So I received an email, supposedly from BestBuy.ca, an excerpt shown above, alerting me to the fact that my name and e-mail address have been exposed by “unauthorized entry” into their system. It’s not Best Buy’s system, but rather Epsilon’s, a company who sends out e-mail on Best Buy’s behalf.
Doing a little research and I find out that this is true and in fact Epsilon does provide this service and to over 2,000+ other companies as well.
This is news to me. I knew not who Epsilon was nor did I have any idea that a 3rd party was sending out Best Buy’s emails. Although I should have guessed that they weren’t doing it themselves.
The e-mail, signed by Best Buy Canada’s VP Marketing, Angela Scardillo, offers apologies and assures me they are investigating the matter and that no account information, password or personal information, including credit card numbers has been compromised. It’s reiterated as many emails do ad nauseum, that they would never ask to confirm personal or financial information in an email.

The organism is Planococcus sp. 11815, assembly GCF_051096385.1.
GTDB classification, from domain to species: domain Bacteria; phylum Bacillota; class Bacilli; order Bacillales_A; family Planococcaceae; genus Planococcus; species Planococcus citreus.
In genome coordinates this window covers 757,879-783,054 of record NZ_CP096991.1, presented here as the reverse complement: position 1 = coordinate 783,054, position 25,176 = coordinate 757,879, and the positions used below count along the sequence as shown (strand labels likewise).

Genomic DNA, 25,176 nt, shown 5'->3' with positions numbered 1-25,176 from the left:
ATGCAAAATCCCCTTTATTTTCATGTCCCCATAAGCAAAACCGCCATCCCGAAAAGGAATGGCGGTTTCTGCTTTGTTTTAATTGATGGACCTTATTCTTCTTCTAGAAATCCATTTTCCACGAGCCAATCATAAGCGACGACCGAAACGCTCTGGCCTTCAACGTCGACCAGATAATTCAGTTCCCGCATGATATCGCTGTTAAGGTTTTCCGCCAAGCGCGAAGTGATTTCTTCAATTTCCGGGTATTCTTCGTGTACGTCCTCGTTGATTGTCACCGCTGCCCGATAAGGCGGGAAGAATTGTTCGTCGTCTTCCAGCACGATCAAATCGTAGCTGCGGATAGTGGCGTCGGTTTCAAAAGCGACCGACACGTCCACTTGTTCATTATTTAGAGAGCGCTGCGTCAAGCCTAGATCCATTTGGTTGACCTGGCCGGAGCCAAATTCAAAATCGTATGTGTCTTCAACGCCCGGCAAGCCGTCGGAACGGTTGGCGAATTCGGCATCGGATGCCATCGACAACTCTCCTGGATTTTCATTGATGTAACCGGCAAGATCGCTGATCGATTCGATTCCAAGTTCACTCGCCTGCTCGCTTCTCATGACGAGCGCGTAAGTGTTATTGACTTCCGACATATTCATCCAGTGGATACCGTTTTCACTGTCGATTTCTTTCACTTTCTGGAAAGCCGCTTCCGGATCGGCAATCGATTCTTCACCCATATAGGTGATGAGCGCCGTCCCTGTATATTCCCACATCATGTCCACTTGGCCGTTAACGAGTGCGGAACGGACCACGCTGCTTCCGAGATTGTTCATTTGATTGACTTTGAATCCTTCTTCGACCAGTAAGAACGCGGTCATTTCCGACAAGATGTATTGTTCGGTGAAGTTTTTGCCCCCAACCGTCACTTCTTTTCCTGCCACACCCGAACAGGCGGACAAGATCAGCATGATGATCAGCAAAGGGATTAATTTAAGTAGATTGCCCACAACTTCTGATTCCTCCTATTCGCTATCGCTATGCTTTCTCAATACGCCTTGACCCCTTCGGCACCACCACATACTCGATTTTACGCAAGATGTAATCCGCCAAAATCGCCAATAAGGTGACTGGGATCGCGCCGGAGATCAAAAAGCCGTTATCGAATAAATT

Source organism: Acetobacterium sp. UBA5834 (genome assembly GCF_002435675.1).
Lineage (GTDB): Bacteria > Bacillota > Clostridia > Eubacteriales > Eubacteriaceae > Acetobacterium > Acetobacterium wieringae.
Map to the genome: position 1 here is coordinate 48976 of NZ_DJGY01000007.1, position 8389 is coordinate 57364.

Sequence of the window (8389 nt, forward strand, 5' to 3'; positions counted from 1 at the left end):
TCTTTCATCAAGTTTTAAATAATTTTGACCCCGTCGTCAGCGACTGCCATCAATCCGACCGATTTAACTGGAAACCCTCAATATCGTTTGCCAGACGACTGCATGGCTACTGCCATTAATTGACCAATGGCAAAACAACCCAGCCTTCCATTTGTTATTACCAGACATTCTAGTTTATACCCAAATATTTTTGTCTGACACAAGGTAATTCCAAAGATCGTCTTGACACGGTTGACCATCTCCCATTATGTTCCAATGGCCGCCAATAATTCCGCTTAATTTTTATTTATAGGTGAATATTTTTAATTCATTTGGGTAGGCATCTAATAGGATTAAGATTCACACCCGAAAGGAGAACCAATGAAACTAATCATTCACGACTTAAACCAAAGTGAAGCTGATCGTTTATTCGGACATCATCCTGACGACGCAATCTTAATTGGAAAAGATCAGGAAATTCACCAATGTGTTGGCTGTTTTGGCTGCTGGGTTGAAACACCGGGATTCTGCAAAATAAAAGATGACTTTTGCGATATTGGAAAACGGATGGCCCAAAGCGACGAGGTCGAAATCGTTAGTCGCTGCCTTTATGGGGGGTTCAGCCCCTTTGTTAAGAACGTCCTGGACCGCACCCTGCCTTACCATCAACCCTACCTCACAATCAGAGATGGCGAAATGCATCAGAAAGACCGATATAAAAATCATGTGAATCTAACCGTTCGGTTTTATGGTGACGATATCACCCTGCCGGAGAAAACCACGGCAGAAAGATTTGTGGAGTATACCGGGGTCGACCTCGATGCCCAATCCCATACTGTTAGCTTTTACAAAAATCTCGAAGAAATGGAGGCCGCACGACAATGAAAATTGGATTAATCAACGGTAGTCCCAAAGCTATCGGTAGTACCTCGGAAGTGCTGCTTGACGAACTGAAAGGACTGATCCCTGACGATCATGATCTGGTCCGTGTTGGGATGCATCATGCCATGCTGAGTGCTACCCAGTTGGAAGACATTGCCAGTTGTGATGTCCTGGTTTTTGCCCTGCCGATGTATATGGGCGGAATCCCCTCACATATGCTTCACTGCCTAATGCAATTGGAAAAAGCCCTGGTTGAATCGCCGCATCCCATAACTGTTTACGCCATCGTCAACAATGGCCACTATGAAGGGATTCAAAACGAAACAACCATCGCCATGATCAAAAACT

I’m further warned that I might receive a spam email from the hackers and that I should be cautious when opening links or attachments.
Not Taking Any Chances
Ok. Hold your horses! While there are no attachments, this email does have a few links. One is a link to Epsilon’s statement, a second to BestBuy.ca and another, an email link to customer care.
Really? Do you expect me to actually click on any of the links in this email? How do I know that this email isn’t a phishing scam? And even if I don’t give out my account number, how do I know that by clicking on this link, it won’t trigger a keystroke logger or attach some malicious code that will steal my password the next time I sign on for online banking?
Scanning the e-mail’s the source code, it appears to be originating from Best Buy’s servers, but at this point with “appearing” being the operative word, and despite my curiosity, it’s not worth the risk.
Well, there is a phone number. It’s unlikely that a manually executed analogue voice communication would subject me to an concealed Trojan. I guess I’ll call them in the morning to see if they actually did send the e-mail.
Be careful folks; Be very careful.
Greg Gazin is the Real Canadian Gadget Guy.
Follow me on Twitter @gadgetgreg.